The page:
So we are all getting frustrated with the pain and discomfort of a hospital stay. Olivia displayed her distaste for the events of today by pretty much refusing to talk or answer questions. She just stares into space or straight at you and says nothing. Is she capable of talking? Absolutely! She is just using speech or lack there of as her way to make us jump through hoops. Brett has shown his frustration with the state of events by asking every doctor who walks in the same questions, over and over again. And I have had to walk out of the room at times when I just can't take the four walls and lack of motivation from Livi.

   Today was what we expected. We had alot of things we were pushing her to do.... Eat, drink, move, rate pain. She had other plans. The day started with her having a tummy ache and a small amount of vomiting. She needed nubain for pain breakthrough because she just couldn't do it on tylenol alone. She did go to the play room, walk a flight of stairs, complete a speech eval, and walk a few laps around the unit. She didn't quite hit the 67 ounces of fluid they wanted her to drink (max we got to was 40 before bed). She did humor us and take a few bites of food for dinner which perked her up for a little while but then got her tummy hurting.

    When the doctors rounded they mentioned discharge in a "few days". Anyone who has been in the hospital with a kid knows that is a moving target. It could be tomorrow or Saturday or as late at Sunday. The cardiologist on service (Levenson) has been great. She did advise us to take it easy for a couple of days post discharge before hoping on a plane to home. One of the big things for this procedure is a post-op low fat diet. One of the main things the lymphatic system carries is fat throughout the body. The more fat intake the more active the system. We saw this when Olivia was a baby and had a chylus effusion post Glenn and she had to be on low fat formula. The recommendation is for a low fat diet for two weeks. If it is not followed closely, patients post this procedure can experience extremely swollen bellies and more pain in the abdomen from the extra lymph fluid which could require needing to be hospitalized. We saw a dietician today to review low fat diet options and it will be a change in thinking for Brett and I. The keto diet we are on is high fat and high protein so it is trying to retrain your brain overnight. We are hoping for a day of smiles tomorrow with maybe even a chance for giggles as we really are trying to get our sweet girl happy again.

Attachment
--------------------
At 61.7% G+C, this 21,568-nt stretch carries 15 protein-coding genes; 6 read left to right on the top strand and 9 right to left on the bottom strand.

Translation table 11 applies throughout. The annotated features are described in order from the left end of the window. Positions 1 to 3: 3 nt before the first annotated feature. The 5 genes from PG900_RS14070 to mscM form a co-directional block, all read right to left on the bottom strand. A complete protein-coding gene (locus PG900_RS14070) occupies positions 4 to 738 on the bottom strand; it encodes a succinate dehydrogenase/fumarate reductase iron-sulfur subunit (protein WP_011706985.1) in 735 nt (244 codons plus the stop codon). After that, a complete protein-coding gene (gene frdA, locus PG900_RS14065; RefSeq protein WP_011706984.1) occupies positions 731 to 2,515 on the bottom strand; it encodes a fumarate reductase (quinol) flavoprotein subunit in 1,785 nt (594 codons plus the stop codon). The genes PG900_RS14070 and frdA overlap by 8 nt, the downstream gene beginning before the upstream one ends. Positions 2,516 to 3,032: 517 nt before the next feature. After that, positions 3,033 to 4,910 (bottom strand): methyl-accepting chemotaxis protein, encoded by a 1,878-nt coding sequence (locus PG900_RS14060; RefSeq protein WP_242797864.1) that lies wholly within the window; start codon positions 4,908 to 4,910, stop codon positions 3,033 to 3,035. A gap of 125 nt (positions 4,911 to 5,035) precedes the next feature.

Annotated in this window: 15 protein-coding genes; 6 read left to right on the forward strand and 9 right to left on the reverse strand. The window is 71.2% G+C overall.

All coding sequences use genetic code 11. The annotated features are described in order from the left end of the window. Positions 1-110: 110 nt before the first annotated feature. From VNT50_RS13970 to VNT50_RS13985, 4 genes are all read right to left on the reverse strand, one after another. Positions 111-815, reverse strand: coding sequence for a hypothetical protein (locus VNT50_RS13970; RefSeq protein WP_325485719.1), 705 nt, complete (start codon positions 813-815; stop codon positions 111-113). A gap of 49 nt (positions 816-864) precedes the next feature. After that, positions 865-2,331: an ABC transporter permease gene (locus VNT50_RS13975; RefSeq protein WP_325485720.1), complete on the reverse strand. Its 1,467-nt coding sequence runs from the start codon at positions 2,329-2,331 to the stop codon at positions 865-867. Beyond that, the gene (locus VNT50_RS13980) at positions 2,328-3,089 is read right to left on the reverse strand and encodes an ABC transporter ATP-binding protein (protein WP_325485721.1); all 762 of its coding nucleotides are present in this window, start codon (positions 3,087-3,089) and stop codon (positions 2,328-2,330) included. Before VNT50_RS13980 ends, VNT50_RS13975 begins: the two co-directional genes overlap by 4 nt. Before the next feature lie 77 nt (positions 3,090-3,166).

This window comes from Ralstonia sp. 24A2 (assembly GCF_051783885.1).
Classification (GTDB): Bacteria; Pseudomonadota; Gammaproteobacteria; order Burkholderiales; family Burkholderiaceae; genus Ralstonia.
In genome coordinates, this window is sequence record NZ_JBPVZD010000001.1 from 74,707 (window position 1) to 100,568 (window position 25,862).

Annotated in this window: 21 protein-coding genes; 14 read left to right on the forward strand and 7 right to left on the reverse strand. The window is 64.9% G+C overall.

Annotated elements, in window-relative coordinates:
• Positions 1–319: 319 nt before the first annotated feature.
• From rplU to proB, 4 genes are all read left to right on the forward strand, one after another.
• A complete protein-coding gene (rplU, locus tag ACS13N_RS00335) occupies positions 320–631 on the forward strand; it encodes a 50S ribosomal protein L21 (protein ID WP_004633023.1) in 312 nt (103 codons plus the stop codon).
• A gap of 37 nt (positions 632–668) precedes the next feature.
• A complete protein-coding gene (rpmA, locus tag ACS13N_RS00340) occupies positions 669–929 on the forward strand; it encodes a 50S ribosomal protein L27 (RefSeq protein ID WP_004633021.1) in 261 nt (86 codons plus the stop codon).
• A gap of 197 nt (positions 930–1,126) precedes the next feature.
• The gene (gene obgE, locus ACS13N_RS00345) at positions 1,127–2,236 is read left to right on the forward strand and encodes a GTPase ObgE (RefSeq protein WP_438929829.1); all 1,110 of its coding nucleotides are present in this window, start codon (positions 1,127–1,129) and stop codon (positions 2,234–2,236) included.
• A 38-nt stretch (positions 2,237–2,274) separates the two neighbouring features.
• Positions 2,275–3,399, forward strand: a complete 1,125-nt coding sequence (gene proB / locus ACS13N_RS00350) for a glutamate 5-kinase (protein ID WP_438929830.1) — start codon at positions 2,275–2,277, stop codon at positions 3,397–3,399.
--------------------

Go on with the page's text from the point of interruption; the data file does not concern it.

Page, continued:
Wednesday, May 22, 2019

CHOP prom

Olivia was probably feeling pretty crappy but she sucked it up and said she would go to the prom event.  She couldn't put on the dress because she was hurting some.  We rolled down to the prom with a few other patients from our floor.  It was interesting because we had a wheel chair for Olivia, a IV pole and a rolling monitor.  It took the nurse, melanie and I to roll her in.

The prom was kind of tight quarters for all the wheelchairs that they had coming in.  However, they had all sorts of food (that Olivia couldn't eat), and a big ice cream sundae bar.  They had a nice cake, and decorations, event mylar baloon chandelier looking things.  The DJ was rocking, and they had people dancing.  It was very interesting.  I think we were a few days out from being able to really enjoy it.  Olivia was a trooper, she went and we got our 10 minute fill from the prom.  It was our nurse's first time at the prom, so at least we got our nurse to it.

There was a news station filming as the kids came down the red carpet.  Olivia probably did not make the news with her sad look, but it was great seeing all the volunteers for the event; including our stylist who did a great job with her hair.

The greatest thing about the prom was no matter how bad she was feeling that day, child life and the volunteers managed to bring the first real smile to her face on a tough day.  We can't thank the child life team and CHOP enough for having these opportunities.